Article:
Relationships. Haiti has brought about so many opportunities to meet people, all vying to help rebuild the country of Haiti. Michele and I were quite surprised to meet two Sikhs from San Francisco. Dr. G ran a clinic in San Francisco serving primarily low-socioeconomic Hispanic families. Ishmeet came to Haiti one week after the earthquake and with a team of 2 people provided 5000 hot meals a day to a tarp city near the airport in Port-Au-Prince. Just recently they both helped to provide and assemble 500 tents to replace the dilapidated tarps and sheets in the encampment they were helping to feed. They are going to participate in the daily school program at SOPUDEP providing both clinical care and English lessons for the children. It is extremely encouraging to see individuals from all over, regardless of race, ethnicity, or creed, working to better the conditions in Haiti.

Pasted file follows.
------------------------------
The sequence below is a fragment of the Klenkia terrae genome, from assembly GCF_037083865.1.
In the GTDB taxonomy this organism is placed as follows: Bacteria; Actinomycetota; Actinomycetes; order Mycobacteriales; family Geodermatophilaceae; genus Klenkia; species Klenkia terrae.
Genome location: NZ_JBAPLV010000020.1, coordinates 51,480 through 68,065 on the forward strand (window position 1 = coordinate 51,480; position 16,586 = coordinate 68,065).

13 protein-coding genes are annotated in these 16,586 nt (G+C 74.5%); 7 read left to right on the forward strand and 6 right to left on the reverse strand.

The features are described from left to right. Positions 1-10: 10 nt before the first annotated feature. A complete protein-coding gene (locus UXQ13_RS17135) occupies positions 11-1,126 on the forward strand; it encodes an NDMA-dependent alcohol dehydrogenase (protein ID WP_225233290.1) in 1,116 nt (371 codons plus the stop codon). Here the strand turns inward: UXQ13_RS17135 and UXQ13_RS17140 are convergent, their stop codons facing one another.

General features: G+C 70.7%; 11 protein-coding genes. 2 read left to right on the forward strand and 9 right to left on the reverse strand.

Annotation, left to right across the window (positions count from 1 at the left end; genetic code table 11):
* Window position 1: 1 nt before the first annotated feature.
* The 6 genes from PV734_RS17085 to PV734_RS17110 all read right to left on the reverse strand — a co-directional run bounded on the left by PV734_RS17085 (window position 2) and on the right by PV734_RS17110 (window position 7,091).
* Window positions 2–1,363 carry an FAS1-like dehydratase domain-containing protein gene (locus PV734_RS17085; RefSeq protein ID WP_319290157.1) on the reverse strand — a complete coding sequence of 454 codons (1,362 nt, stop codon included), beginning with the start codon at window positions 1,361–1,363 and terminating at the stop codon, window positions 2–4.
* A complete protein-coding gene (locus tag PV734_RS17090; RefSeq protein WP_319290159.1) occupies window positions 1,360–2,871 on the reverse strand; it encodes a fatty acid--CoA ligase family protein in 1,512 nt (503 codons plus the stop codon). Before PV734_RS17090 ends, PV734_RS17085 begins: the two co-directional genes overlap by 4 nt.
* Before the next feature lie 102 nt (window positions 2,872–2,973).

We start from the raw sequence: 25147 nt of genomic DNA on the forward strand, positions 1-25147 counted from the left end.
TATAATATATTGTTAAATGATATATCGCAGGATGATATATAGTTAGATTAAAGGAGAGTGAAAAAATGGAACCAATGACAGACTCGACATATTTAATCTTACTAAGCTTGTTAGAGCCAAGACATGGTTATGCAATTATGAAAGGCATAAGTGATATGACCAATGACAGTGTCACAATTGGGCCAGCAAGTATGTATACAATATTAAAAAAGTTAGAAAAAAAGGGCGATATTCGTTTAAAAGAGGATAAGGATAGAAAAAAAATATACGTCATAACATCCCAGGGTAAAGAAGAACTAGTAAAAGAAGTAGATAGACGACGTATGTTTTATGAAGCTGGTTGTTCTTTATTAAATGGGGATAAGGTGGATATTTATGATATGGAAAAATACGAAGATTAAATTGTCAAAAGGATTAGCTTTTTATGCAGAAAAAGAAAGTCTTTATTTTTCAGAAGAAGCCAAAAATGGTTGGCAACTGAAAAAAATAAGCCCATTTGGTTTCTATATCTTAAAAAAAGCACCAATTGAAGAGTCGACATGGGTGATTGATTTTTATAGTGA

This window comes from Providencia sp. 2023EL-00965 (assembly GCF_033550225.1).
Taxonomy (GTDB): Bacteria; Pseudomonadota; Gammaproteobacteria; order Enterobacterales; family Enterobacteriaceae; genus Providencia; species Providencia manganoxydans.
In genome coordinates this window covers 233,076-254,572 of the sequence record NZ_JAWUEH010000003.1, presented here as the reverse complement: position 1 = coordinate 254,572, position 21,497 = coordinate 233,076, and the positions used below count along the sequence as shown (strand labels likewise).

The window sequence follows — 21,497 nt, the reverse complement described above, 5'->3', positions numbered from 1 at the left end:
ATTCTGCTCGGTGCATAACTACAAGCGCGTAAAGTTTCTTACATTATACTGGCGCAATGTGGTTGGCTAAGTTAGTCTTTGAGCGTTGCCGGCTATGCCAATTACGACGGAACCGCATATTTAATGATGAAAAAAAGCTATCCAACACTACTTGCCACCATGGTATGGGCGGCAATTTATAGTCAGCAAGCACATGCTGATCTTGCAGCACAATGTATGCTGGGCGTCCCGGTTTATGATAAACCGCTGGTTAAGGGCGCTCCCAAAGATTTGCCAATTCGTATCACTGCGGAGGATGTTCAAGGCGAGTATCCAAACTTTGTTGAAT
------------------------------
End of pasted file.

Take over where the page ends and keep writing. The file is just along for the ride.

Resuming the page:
Michele and I taught English again today. Michele taught about colors and food items to a group of 55-60 primary school students while I taught the parts of the body and how to communicate with a doctor in English to 40-45 secondary school students. Some of the local SOPUDEP teachers sat in on our lessons to better their English. The regular day session ended at noon. Prior to the earthquake SOPUDEP ran an after school program for street children, of which Michele and I were a part of. They have not yet restarted the afternoon program, but today I saw the most unbelievable sight. One of the street children that had attended previously showed up at the school today at 1:30. He was dressed to impress, wearing his ironed SOPUDEP T-shirt, slacks, and polished shoes. I could tell that he had been waiting for this moment, to return to receiving an education that had been regularly denied to him in Haiti. Rea explained to him that the after school program for street children would begin the first week of May. With only a tinge of disappointment, he returned to where he had just come, the streets of Haiti.